CERTIFIED FOR PUBLICATION
IN THE COURT OF APPEAL OF THE STATE OF CALIFORNIA
THIRD APPELLATE DISTRICT
Plaintiff and Respondent,
Defendant and Appellant.
(Super. Ct. No. 08F09790)
APPEAL from a judgment of the Superior Court of Sacramento County, Stacy Boulware Eurie, Judge. Affirmed.
Linda J. Zachritz, under appointment by the Court of Appeal, for Defendant and Appellant.
Rob Bonta, Attorney General, Lance E. Winters, Chief Assistant Attorney General, Michael P. Farrell, Assistant Attorney General, Darren K. Indermill, Paul E. O’Connor, Deputy Attorney Generals, for Plaintiff and Respondent.
In 2011, defendant Jeremy Nance was found not guilty by reason of insanity of sexual battery (Pen. Code, § 243.4, subd. (b)) and committed to Atascadero State Hospital. Defendant’s term of commitment has been extended several times under section 1026.5. He appeals from the trial court’s denial of his application for outpatient treatment pursuant to section 1026.2. After hearing defendant’s evidence, the trial court granted the People’s motion for a “directed verdict,” finding defendant “could be a danger to the health and safety of others due to a mental defect, disease, or disorder if under supervision and treatment in the community.” On appeal, defendant contends the court erred by weighing the evidence on a motion for directed verdict. Because the trial court was the fact finder, and therefore entitled to weigh the evidence, we will affirm its denial of defendant’s application.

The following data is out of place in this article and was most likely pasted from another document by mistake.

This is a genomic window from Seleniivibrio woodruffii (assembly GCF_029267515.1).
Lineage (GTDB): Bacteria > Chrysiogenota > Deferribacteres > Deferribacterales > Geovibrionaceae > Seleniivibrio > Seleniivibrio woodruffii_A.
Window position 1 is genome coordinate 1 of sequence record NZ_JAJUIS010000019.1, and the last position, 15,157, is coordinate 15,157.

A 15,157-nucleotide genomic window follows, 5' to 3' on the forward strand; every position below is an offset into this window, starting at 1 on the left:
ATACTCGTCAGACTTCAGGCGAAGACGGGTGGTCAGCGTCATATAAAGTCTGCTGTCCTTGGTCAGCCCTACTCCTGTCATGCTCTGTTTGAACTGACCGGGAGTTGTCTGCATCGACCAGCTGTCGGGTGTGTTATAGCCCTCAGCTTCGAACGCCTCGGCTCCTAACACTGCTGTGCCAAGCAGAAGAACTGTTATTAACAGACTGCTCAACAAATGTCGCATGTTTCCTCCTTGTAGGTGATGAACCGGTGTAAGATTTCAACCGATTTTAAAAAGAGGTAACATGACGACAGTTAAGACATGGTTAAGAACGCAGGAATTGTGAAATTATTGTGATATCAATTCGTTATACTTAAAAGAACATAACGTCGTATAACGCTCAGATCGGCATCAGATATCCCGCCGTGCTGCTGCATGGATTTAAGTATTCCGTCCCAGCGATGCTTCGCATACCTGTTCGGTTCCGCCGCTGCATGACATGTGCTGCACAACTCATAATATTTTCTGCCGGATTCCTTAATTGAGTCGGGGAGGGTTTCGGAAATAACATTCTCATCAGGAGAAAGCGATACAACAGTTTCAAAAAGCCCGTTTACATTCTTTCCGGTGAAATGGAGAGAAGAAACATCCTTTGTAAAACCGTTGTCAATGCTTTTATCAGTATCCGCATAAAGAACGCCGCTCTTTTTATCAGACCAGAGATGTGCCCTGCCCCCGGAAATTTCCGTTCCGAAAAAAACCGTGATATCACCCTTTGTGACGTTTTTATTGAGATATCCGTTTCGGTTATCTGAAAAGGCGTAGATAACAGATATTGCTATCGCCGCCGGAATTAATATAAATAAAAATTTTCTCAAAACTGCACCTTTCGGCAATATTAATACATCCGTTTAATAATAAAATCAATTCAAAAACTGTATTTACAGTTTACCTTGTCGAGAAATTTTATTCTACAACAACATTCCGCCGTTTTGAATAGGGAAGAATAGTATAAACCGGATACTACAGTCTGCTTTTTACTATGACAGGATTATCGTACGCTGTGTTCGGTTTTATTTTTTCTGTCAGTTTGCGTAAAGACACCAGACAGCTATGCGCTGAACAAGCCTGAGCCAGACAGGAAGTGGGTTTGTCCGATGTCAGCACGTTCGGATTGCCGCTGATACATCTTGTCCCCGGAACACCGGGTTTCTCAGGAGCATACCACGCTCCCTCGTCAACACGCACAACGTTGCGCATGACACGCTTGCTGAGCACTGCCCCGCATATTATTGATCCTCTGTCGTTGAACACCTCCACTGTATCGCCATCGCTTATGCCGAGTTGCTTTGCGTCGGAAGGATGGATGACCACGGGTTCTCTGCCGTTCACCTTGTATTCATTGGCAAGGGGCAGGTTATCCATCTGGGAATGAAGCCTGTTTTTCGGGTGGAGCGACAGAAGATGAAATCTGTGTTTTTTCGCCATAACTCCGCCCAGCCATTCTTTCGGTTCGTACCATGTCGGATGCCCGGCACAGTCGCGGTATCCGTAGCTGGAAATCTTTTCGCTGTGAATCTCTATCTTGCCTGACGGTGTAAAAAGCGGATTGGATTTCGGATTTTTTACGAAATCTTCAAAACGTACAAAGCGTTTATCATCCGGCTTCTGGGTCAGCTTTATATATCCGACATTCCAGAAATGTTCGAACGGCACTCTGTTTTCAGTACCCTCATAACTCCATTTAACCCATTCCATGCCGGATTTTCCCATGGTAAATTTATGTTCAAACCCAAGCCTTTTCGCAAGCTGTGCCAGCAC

On October 28, 2020, the trial court held a hearing on defendant’s application for outpatient treatment. Defendant was the only witness. After the defendant rested his case, the People made an oral motion “for a directed verdict in that, at this stage . . . the burden of proof has not been met by” defendant.
The court explained it was struck by defendant’s “vacillation between whether or not he thinks he needs his medication, whether or not he thinks his medication is doing anything for him, whether or not he perceives his own condition and housing as necessary in terms of his view that he doesn’t have a mental illness.” The court found defendant had failed to meet his burden “primarily because of his own ability or inability, or refusal, to acknowledge his condition, his access to treatment, his involvement in treatment, and the impact of the medication for which both Counsel and [defendant] have conceded continues to be under involuntary order, although he articulated for himself he’s choosing to take it.”
The court granted the People’s motion: “So the record is clear, the Court finds by a preponderance of the evidence that [defendant] could be a danger to the health and safety of others due to a mental defect, disease, or disorder if under supervision and treatment in the community.”